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Re: [Help-gsl] finite element assembly and calling UMFPACK for linear sy

From: Patrick Alken
Subject: Re: [Help-gsl] finite element assembly and calling UMFPACK for linear system solution
Date: Wed, 19 Jun 2019 19:45:49 +0000
User-agent: Mozilla/5.0 (X11; Linux x86_64; rv:60.0) Gecko/20100101 Thunderbird/60.6.1

A new feature on the git is the ability to parallelize the assembly of the 
sparse matrix. This feature is not yet documented, but I can give you more 
details if interested.

Essentially you do a first assembly (non-parallized) so GSL can learn the 
non-zero pattern of the matrix. Then, if you want to change the matrix entries 
later (without changing the non-zero pattern), you can essentially "lock" the 
binary tree structure so that no new nodes will be inserted. Then you can 
change existing matrix entries from multiple threads without worrying.

This is useful if you need to build many sparse matrices quickly which all 
share the same non-zero pattern. Let me know if you want more details.


On 6/19/19 1:40 PM, Brijesh Upadhaya wrote:
Thank Patrick for your prompt response.

I saw lots of new update in git.gsl. And yes now I assemble the entire matrix 
and add boundary conditions before compressing it. For now I'll just clone and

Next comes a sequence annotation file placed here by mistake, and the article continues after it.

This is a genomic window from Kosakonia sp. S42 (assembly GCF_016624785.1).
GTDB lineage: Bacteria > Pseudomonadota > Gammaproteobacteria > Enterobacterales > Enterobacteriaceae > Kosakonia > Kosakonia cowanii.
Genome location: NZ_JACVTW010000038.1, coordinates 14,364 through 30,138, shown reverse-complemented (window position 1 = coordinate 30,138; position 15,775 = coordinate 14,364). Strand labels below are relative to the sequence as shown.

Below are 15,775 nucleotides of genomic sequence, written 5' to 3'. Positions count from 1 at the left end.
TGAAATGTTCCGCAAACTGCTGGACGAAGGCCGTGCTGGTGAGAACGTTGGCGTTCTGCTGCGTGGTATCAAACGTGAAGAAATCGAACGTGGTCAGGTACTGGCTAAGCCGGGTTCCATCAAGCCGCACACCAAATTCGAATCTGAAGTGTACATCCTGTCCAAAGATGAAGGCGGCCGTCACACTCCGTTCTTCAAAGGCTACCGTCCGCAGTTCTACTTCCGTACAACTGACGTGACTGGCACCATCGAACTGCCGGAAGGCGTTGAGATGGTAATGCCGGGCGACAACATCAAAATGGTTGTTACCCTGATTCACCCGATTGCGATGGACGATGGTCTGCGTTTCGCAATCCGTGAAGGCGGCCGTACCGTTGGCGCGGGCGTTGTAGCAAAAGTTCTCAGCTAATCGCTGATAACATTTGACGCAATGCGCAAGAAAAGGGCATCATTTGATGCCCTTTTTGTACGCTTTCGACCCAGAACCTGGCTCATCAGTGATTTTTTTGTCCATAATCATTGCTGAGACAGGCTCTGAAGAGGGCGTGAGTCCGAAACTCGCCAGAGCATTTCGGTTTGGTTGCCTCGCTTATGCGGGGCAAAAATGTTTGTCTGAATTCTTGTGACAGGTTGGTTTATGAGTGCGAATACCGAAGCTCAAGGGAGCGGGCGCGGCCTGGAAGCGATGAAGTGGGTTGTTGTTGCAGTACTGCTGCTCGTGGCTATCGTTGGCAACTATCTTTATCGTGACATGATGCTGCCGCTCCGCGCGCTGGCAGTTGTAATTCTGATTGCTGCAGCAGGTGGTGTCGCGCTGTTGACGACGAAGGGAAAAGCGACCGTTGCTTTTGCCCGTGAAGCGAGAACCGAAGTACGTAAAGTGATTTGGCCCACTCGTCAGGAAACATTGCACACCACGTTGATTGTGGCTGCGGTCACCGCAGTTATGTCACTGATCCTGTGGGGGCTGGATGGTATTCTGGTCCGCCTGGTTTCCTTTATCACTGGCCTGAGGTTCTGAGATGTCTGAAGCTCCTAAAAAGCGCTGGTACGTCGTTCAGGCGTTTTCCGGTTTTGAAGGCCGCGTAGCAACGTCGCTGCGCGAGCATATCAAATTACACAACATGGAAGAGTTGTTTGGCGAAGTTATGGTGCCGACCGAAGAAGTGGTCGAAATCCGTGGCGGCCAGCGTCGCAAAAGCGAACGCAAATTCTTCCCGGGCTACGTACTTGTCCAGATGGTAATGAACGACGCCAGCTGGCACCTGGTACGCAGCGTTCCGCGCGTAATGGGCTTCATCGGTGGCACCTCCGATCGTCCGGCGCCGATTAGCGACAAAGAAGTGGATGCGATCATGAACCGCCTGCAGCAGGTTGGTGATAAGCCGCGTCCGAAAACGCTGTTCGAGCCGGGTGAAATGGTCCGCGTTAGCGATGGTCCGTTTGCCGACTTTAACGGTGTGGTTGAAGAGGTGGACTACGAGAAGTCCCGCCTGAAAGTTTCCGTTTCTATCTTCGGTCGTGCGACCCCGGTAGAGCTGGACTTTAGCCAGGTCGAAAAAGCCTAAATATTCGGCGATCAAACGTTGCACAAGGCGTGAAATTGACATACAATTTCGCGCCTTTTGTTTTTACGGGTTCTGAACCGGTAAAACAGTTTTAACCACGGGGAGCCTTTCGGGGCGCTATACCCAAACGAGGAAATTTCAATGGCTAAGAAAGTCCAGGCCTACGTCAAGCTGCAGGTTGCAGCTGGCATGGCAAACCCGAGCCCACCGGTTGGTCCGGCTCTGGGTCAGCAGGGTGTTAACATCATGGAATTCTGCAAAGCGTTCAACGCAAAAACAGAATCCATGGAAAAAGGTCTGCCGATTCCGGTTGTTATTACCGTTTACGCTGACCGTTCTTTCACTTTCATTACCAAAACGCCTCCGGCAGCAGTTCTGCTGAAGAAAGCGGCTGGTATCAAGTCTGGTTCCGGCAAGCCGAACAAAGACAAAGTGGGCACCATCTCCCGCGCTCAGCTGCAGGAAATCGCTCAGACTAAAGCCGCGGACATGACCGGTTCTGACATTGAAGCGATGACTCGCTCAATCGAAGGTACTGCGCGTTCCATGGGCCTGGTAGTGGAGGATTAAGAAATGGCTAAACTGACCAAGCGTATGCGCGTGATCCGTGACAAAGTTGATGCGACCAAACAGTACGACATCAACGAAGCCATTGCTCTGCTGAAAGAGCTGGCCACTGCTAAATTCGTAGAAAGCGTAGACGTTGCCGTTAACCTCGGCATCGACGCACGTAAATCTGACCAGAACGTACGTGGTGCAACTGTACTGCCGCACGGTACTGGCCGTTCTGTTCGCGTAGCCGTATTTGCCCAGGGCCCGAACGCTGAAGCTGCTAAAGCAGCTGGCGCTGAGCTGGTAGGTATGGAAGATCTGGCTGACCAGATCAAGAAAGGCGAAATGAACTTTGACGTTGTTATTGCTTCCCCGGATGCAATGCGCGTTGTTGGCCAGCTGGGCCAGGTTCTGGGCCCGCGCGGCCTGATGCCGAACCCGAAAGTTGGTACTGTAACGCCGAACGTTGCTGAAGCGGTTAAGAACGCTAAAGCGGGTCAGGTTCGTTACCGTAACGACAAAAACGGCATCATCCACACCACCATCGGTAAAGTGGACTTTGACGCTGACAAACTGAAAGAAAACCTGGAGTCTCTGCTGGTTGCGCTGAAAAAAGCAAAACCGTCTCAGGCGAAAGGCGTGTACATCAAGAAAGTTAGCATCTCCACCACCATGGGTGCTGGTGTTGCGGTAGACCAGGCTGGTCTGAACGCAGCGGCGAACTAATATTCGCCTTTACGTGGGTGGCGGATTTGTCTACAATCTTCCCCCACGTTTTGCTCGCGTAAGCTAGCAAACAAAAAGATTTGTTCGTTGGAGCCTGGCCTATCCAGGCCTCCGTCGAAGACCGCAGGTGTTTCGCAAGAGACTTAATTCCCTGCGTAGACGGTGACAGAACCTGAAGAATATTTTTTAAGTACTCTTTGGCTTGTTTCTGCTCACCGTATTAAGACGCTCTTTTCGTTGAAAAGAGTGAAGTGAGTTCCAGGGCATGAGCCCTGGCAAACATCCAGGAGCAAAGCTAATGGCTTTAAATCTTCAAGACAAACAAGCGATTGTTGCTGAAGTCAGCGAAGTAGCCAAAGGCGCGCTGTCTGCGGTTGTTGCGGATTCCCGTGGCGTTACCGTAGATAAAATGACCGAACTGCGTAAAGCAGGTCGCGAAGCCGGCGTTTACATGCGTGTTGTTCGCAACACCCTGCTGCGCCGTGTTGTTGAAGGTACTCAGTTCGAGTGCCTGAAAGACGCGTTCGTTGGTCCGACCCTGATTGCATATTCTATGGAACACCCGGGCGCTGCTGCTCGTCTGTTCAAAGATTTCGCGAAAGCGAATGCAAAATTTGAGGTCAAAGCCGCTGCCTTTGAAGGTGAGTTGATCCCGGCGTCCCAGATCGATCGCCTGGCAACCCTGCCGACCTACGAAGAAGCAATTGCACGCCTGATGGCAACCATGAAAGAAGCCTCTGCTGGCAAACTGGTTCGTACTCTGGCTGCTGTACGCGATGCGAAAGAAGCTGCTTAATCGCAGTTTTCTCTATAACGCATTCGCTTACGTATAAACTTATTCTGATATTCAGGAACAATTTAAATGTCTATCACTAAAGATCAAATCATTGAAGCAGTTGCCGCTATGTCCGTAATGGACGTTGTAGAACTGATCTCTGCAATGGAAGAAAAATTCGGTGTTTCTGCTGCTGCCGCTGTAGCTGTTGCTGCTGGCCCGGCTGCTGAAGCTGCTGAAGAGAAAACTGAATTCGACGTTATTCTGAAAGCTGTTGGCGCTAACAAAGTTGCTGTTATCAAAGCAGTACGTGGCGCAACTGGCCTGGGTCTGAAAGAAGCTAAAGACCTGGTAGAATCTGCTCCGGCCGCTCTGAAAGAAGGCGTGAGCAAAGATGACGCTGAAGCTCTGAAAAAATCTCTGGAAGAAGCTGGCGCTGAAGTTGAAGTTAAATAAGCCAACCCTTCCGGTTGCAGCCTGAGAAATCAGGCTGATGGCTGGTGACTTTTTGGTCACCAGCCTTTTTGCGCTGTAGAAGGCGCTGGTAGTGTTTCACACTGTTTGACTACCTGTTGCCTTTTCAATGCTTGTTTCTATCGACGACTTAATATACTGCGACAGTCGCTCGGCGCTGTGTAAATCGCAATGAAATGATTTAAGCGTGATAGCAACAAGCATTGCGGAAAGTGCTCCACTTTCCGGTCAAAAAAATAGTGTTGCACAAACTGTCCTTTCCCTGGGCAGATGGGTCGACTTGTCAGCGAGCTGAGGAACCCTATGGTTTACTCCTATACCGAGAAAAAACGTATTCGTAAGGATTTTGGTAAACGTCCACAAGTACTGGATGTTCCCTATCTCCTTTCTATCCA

compile the newer version.


On Wed, Jun 19, 2019 at 7:41 PM Patrick Alken 
<address@hidden<mailto:address@hidden>> wrote:

On 6/19/19 9:15 AM, Brijesh Upadhaya wrote:
> Hi everyone,
> I am working on a finite element problem and wanted to ask if anyone of you
> have tried using UMFPACK for the linear algebra. I have following findings
> when using sparse matrix module from gsl-2.5.
> 1. In CCS the row indices are not sorted so UMFPACK gives error (see
> attached example)
Its on my todo list to add a "sorted CSC" and "sorted CSR" spmatrix
type. Hopefully it will get done for the next release.
> 2. Adding boundary conditions were also difficult once compressed, so I
> couldn't utilize gsl_spmatrix_add() to add mass matrix with stiffness
> matrix. Instead I had to do it with triplet and calling the get/set
> routines. Could only add boundary condition at triplet level and compressed
> at the end and passed the pointers to UMFPACK routines.
Yes the triplet (COO) format is designed for easy set/get operations,
using a binary tree for fast lookup and insertion. Once you compress the
matrix, the binary tree disappears, and you can only modify existing
matrix entries - you cannot add new ones. Can't you assemble the entire
matrix, including boundary conditions, before compressing it?
> 3. Another thing (not related to gsl) was that UMFPACK don't use (size_t
> *), instead it has (int *) and (long *) for column pointers and row
> indices. I tried to cast (size_t *) to (long *) to utilize the pointers of
> gsl_spmatrix object.
I have decided to change the size_t pointers to int in gsl_spmatrix, for
the reason you cite. Many external libraries use integer arrays instead
of size_t. This has already been done on the git repository (you can
just clone the gsl git).
> I am bit curious to know if anyone have a better experience. I wanted to
> use direct solver instead of iterative solver.
I would also like to include a direct solver in GSL itself, though I
don't know when I'll have time to implement it.
> King Regards,
> Brijesh

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